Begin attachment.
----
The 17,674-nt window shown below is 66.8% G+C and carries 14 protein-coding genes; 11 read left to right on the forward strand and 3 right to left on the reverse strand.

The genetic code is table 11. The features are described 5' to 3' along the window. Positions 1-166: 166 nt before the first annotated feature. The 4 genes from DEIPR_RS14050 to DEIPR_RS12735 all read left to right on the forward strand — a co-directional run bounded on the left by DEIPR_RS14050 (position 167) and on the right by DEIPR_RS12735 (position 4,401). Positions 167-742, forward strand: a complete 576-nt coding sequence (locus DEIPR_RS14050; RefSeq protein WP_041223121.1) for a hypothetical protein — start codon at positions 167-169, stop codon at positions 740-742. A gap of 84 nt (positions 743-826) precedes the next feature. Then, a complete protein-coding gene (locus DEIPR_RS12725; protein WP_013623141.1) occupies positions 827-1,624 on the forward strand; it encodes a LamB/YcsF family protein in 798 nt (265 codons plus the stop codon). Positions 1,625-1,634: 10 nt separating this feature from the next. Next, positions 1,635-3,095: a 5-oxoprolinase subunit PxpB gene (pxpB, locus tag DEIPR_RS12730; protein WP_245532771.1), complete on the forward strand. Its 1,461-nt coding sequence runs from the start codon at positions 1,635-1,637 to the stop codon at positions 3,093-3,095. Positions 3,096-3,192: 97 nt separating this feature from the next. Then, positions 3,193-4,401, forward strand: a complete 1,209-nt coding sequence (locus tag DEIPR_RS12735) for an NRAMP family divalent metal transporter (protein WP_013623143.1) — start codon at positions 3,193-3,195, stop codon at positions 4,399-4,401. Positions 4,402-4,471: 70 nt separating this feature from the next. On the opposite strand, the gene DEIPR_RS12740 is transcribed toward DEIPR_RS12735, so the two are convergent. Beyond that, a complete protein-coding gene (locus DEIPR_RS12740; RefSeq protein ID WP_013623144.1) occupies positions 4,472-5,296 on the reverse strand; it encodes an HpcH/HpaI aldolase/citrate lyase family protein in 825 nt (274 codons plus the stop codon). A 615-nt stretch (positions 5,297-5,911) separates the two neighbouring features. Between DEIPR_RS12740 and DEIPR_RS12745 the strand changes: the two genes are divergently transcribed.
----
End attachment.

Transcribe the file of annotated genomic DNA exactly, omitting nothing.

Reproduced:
The 17,674-nt window shown below is 66.8% G+C and carries 14 protein-coding genes; 11 read left to right on the forward strand and 3 right to left on the reverse strand.

The genetic code is table 11. The features are described 5' to 3' along the window. Positions 1-166: 166 nt before the first annotated feature. The 4 genes from DEIPR_RS14050 to DEIPR_RS12735 all read left to right on the forward strand — a co-directional run bounded on the left by DEIPR_RS14050 (position 167) and on the right by DEIPR_RS12735 (position 4,401). Positions 167-742, forward strand: a complete 576-nt coding sequence (locus DEIPR_RS14050; RefSeq protein WP_041223121.1) for a hypothetical protein — start codon at positions 167-169, stop codon at positions 740-742. A gap of 84 nt (positions 743-826) precedes the next feature. Then, a complete protein-coding gene (locus DEIPR_RS12725; protein WP_013623141.1) occupies positions 827-1,624 on the forward strand; it encodes a LamB/YcsF family protein in 798 nt (265 codons plus the stop codon). Positions 1,625-1,634: 10 nt separating this feature from the next. Next, positions 1,635-3,095: a 5-oxoprolinase subunit PxpB gene (pxpB, locus tag DEIPR_RS12730; protein WP_245532771.1), complete on the forward strand. Its 1,461-nt coding sequence runs from the start codon at positions 1,635-1,637 to the stop codon at positions 3,093-3,095. Positions 3,096-3,192: 97 nt separating this feature from the next. Then, positions 3,193-4,401, forward strand: a complete 1,209-nt coding sequence (locus tag DEIPR_RS12735) for an NRAMP family divalent metal transporter (protein WP_013623143.1) — start codon at positions 3,193-3,195, stop codon at positions 4,399-4,401. Positions 4,402-4,471: 70 nt separating this feature from the next. On the opposite strand, the gene DEIPR_RS12740 is transcribed toward DEIPR_RS12735, so the two are convergent. Beyond that, a complete protein-coding gene (locus DEIPR_RS12740; RefSeq protein ID WP_013623144.1) occupies positions 4,472-5,296 on the reverse strand; it encodes an HpcH/HpaI aldolase/citrate lyase family protein in 825 nt (274 codons plus the stop codon). A 615-nt stretch (positions 5,297-5,911) separates the two neighbouring features. Between DEIPR_RS12740 and DEIPR_RS12745 the strand changes: the two genes are divergently transcribed.